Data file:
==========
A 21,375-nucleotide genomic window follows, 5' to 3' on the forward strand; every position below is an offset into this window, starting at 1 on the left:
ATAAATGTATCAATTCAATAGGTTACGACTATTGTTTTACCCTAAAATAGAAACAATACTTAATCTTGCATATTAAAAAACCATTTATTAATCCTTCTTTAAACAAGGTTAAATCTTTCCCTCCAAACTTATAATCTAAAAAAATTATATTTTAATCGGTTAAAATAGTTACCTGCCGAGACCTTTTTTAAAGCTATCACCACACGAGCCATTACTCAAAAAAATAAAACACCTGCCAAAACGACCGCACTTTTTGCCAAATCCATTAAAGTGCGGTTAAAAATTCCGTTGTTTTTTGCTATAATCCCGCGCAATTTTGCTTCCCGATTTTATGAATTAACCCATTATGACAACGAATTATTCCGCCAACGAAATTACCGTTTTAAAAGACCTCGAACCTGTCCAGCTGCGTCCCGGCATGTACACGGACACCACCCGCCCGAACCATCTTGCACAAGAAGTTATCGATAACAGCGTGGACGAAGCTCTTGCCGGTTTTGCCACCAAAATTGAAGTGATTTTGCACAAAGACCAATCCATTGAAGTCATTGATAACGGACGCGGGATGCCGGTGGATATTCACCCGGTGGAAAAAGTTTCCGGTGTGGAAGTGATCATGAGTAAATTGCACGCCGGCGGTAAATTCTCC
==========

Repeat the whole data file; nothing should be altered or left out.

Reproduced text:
A 21,375-nucleotide genomic window follows, 5' to 3' on the forward strand; every position below is an offset into this window, starting at 1 on the left:
ATAAATGTATCAATTCAATAGGTTACGACTATTGTTTTACCCTAAAATAGAAACAATACTTAATCTTGCATATTAAAAAACCATTTATTAATCCTTCTTTAAACAAGGTTAAATCTTTCCCTCCAAACTTATAATCTAAAAAAATTATATTTTAATCGGTTAAAATAGTTACCTGCCGAGACCTTTTTTAAAGCTATCACCACACGAGCCATTACTCAAAAAAATAAAACACCTGCCAAAACGACCGCACTTTTTGCCAAATCCATTAAAGTGCGGTTAAAAATTCCGTTGTTTTTTGCTATAATCCCGCGCAATTTTGCTTCCCGATTTTATGAATTAACCCATTATGACAACGAATTATTCCGCCAACGAAATTACCGTTTTAAAAGACCTCGAACCTGTCCAGCTGCGTCCCGGCATGTACACGGACACCACCCGCCCGAACCATCTTGCACAAGAAGTTATCGATAACAGCGTGGACGAAGCTCTTGCCGGTTTTGCCACCAAAATTGAAGTGATTTTGCACAAAGACCAATCCATTGAAGTCATTGATAACGGACGCGGGATGCCGGTGGATATTCACCCGGTGGAAAAAGTTTCCGGTGTGGAAGTGATCATGAGTAAATTGCACGCCGGCGGTAAATTCTCC